Access justice is one of the most appealing and least contentious regulatory techniques in law’s repertoire. It aspires to give people equal opportunity to utilize certain primary goods, and it does so by assuring openness – that access to these goods is not allocated by markets and is not tilted in favor of wealth and privilege. But access justice often fails to meet its egalitarian aspirations, because groups that are not the intended targets of the intervention deploy access and its benefits disproportionately. As a result, access justice often benefits various elites, yet paid for directly by taxpayers and indirectly by weaker groups. The lecture will bring to light this unintended and regressive cross-subsidy, created by policies of access to information, compensation, insurance, accommodations, and more. It will examine in detail a specific contemporary access justice problem – consumers’ access to courts, and the impact of mandatory arbitration agreements that limit such access. Thus, the lecture will demonstrate that access to courts is a franchise of the elite and of little value to weak consumers.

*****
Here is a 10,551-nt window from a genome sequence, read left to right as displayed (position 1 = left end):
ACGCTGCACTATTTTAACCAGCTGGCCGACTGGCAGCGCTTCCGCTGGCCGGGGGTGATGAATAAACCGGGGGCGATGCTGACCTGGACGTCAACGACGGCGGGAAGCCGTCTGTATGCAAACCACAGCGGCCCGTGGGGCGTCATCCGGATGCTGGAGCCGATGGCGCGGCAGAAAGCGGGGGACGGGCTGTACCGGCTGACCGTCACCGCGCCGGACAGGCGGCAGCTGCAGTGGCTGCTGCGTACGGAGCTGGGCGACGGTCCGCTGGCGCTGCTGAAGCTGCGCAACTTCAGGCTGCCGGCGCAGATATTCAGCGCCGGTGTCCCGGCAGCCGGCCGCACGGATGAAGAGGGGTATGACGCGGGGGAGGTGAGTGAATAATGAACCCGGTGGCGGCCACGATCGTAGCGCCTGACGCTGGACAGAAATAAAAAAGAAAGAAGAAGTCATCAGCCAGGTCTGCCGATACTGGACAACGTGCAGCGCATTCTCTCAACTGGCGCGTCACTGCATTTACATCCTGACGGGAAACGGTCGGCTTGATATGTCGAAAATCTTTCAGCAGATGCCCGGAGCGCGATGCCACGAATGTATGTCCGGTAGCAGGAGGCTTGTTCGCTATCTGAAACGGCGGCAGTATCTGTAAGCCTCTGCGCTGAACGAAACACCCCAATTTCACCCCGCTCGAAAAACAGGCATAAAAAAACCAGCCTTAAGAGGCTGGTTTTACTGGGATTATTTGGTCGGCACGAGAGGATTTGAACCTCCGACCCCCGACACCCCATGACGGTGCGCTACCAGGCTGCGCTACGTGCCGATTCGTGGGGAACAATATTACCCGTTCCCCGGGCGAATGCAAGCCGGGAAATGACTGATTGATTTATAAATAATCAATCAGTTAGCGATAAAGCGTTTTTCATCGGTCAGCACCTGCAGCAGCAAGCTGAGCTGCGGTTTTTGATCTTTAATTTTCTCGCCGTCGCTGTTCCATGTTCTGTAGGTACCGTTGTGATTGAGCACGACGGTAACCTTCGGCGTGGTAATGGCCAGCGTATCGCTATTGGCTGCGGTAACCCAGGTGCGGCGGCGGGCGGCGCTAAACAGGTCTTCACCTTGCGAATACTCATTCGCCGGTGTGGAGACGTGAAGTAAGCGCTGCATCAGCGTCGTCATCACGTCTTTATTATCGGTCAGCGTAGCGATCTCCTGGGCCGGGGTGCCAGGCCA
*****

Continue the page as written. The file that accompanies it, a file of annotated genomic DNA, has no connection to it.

Omri Ben-Shahar earned his PhD in Economics and SJD from Harvard in 1995 and his BA and LLB from the Hebrew University in 1990. Before coming to Chicago, he was the Kirkland & Ellis Professor of Law and Economics at the University of Michigan. Prior to that, he taught at Tel-Aviv University, was a member of Israel's Antitrust Court and clerked at the Supreme Court of Israel. He teaches contracts, trademark law, sales, insurance law, consumer law, e-commerce, food and drug law, law and economics, and game theory and the law. Omri Ben-Shahar writes in the fields of contract law and consumer protection, and is the co-author of More Than You Wanted to Know: The Failure of Mandated Disclosure (Princeton 2014). He is the Kearney Director of the Coase-Sandor Institute for Law and Economics, the Editor of the Journal of Legal Studies, and also the Co-Reporter for the Restatement of Law, Consumer Contracts.